SMI to Unveil Eye-Tracking and Foveated Rendering for Gear VR at MWC


Having demonstrated their impressive eye-tracking and foveated rendering technology to us at CES last month on a modified Oculus Rift DK2, the company have now unveiled they’ve applied the same principals and technology to Samsung’s mobile VR headset, the Gear VR.

SMI demo’d their eye-tracking technology to us at CES last month and along with our first glimpse at foveated rendering, all on a heavily modified Oculus Rift DK2. The demonstration proved not only that SMI’s gaze detection systems were worked, they were quick enough to allow the implementation of foveated rendering almost imperceptibly.

What we weren’t allowed to talk about though, was that SMI had plans beyond the desktop VR hardware space. At CES I got my hands and eyes on a modified Zeiss VRone headset, powered by an Android smartphone. The headset included a retrofitted version of SMI’s eye-tracking assembly and an early integration of their software. The mobile VR demo included a near identical version of the ‘exploding box’ demo seen in the demo series below. With the exception of a noticeable increase in eye-tracking latency (and therefore overall timing accuracy) it was an impressive demonstration of the company’s portability and commitment to getting this system right for multiple VR platforms.

Now, SMI are ready to show more about their mobile VR eye-tracking plans, and they’ve revealed that they’ve now managed to ‘upgrade’ Samsung’s Oculus engineered Gear VR headset with eye-tracking and are ready to demonstrate foveated rendering for mobile VR.

See Also: Hands On: SMI Proves that Foveated Rendering is Here and it Really Works
See Also: Hands On: SMI Proves that Foveated Rendering is Here and it Really Works

We asked SMI’s Executive of OEM Solutions Christian Villwock, to give us a summary of progress since CES. “At CES, I’ve shown you an early prototype based on the Zeiss VRone which is a Google Cardboard design using the Cardboard SDK and running on Android – Cardboard is not really optimized for running on Android with low latency,” Villwock says. “Our focus in the last weeks was on adding eye tracking to the Gear VR – the Gear VR with its software is much more optimized and tweaked for VR under Android, especially for latency. Our eye tracking platform is generally available for integration with all mobile VR headset but our reference design that we’re launching at MWC now is based on the Gear VR.”

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Foveated rendering is a rendering technique that takes advantage of the fact that your eye perceives high levels of detail only within a small area of focus at any one time. This means that, an image can be rendered at increasingly lower levels of detail, potentially imperceptibly, the further from that area of focus you go. Less pixels to push means less clock cycles, means less power used means higher frame rates. At least that’s the theory.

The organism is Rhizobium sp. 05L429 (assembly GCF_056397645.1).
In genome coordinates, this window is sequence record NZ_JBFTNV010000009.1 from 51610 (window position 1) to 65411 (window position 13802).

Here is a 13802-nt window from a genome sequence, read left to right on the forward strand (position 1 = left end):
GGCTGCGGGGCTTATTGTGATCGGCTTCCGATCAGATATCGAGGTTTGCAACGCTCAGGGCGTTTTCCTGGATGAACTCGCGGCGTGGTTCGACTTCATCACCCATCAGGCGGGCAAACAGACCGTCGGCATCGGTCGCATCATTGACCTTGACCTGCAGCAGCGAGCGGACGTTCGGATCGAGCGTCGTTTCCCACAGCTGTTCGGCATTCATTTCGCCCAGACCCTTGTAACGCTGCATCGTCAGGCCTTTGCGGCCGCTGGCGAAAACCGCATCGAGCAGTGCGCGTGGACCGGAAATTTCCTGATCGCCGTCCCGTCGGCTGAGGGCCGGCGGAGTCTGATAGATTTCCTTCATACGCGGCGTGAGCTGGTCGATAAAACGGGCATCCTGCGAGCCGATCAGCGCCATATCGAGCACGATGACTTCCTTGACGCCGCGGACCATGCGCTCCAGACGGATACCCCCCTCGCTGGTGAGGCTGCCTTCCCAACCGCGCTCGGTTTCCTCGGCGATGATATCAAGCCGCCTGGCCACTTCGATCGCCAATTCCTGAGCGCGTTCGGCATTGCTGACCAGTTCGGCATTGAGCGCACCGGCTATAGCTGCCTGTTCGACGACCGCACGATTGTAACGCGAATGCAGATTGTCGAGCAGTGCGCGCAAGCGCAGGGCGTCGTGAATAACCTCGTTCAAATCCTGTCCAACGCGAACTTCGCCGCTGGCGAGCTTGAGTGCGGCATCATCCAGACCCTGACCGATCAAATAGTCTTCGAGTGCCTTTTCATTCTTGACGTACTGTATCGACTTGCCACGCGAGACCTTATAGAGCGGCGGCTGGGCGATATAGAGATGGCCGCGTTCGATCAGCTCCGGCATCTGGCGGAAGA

SMI-DK2-Eye-tracked (3)

Arguably, the benefits that foveated rendering might bring to the mobile VR space are greater than that in the current desktop arena. The ability to decrease load drastically on comparatively lowly mobile silicon will become more and more important as the expectations of consumers grow in the Mobile VR space.

SMI will unveil their Gear VR eye-tracking hardware and foveated rendering demo’s at the Mobile World Congress in Barcelona from the 22nd February. Road to VR will be there to go hands on with SMI’s latest push into eye-tracking applications.

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  • Bryan Ischo

    Pet peeve time: pixels and clock cycles are countable entities so you should write “fewer pixels means fewer clock cycles”. “Less” is for uncountable entities like detail and quality, such as “less detail means less quality”.

    • Falcon195
      • Bryan Ischo

        So that’s a disputed wikipedia article describing why incorrect use of fewer and less has become normal practice to the point that someone wants to call them “correct according to conventional usage”. Ho-hum.

        • Falcon195

          I was backing you up. My mistake.

          • Bryan Ischo

            Well, appreciated, I guess? But a little more context than a wikipedia link could help avoid confusion. The article you linked to seems to me to be contrary to my position anyway, although maybe I didn’t read it closely enough.

  • DonGateley

    It will be nice when one can actually get this. It is what will make 4k, 8k and above screen resolutions possible without correspondingly huge increases in compute power.

    OTOH it another great arena for fragmentation and incompatablity.